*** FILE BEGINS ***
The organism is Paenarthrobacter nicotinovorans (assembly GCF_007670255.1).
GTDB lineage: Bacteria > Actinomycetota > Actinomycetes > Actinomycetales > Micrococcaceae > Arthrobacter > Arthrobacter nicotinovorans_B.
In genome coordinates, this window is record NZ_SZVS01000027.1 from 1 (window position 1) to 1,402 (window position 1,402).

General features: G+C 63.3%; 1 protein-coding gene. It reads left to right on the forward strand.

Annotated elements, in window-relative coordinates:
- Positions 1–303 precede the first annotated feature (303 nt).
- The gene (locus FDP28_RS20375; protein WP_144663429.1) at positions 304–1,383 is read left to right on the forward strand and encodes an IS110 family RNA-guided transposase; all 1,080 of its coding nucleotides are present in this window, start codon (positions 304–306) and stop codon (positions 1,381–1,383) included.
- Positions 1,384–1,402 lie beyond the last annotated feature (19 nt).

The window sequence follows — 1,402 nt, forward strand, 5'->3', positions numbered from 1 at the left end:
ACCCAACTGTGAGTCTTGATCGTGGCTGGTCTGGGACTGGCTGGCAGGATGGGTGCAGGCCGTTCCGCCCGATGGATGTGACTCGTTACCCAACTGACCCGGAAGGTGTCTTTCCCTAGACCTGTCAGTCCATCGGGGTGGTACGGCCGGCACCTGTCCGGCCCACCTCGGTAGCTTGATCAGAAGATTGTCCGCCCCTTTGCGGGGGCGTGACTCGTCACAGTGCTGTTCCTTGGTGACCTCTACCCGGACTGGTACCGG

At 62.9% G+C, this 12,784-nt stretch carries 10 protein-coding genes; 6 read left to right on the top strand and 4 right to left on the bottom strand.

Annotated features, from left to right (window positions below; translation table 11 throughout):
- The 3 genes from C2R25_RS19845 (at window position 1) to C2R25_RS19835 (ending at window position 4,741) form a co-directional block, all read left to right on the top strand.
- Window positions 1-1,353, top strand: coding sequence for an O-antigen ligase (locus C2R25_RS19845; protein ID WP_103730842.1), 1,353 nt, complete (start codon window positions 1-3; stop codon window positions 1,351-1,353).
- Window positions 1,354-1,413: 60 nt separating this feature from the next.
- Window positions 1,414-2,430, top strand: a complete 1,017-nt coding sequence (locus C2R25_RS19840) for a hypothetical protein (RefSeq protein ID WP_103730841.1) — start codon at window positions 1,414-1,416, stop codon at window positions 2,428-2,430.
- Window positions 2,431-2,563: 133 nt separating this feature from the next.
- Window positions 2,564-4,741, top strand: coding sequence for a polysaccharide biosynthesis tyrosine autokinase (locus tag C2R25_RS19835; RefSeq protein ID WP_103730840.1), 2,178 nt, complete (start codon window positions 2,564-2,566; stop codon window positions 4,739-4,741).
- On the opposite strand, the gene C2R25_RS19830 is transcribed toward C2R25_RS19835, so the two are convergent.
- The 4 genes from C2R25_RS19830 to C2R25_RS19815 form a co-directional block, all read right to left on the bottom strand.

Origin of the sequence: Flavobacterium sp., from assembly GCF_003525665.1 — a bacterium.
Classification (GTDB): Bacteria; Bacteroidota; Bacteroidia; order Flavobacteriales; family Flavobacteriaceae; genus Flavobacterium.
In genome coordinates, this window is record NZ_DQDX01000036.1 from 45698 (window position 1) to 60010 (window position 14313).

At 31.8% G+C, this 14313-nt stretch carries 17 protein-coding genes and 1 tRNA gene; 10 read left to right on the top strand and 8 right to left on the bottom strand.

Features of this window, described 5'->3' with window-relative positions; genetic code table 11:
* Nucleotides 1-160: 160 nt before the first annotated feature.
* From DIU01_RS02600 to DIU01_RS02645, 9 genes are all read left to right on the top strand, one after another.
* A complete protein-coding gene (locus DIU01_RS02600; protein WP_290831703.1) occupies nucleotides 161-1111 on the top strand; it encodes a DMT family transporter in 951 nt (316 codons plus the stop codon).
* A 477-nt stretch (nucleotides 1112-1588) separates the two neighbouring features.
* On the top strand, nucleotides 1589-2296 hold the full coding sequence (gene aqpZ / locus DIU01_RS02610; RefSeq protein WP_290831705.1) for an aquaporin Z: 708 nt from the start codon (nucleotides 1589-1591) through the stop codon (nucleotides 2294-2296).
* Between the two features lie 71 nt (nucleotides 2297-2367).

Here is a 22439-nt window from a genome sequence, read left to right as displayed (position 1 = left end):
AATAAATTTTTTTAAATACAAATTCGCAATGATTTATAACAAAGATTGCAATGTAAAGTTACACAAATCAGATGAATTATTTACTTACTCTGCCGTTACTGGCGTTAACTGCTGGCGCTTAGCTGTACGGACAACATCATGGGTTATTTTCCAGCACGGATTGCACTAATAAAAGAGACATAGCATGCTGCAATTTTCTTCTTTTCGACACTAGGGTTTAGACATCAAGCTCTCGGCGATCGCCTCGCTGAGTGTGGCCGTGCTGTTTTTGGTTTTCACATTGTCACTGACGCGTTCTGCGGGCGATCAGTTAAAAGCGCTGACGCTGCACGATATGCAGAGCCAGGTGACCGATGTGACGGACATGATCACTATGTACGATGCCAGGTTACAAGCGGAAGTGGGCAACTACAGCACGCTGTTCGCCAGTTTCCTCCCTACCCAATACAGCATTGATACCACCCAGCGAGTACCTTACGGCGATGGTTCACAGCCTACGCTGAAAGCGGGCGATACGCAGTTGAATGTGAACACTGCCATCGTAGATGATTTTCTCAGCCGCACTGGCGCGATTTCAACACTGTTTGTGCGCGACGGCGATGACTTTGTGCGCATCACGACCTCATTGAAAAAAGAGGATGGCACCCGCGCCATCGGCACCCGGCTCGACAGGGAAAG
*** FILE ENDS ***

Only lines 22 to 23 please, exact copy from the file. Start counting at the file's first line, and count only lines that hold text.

Classification (GTDB): Bacteria; Bacteroidota; Bacteroidia; order Flavobacteriales; family Flavobacteriaceae; genus Flavobacterium.
In genome coordinates, this window is record NZ_DQDX01000036.1 from 45698 (window position 1) to 60010 (window position 14313).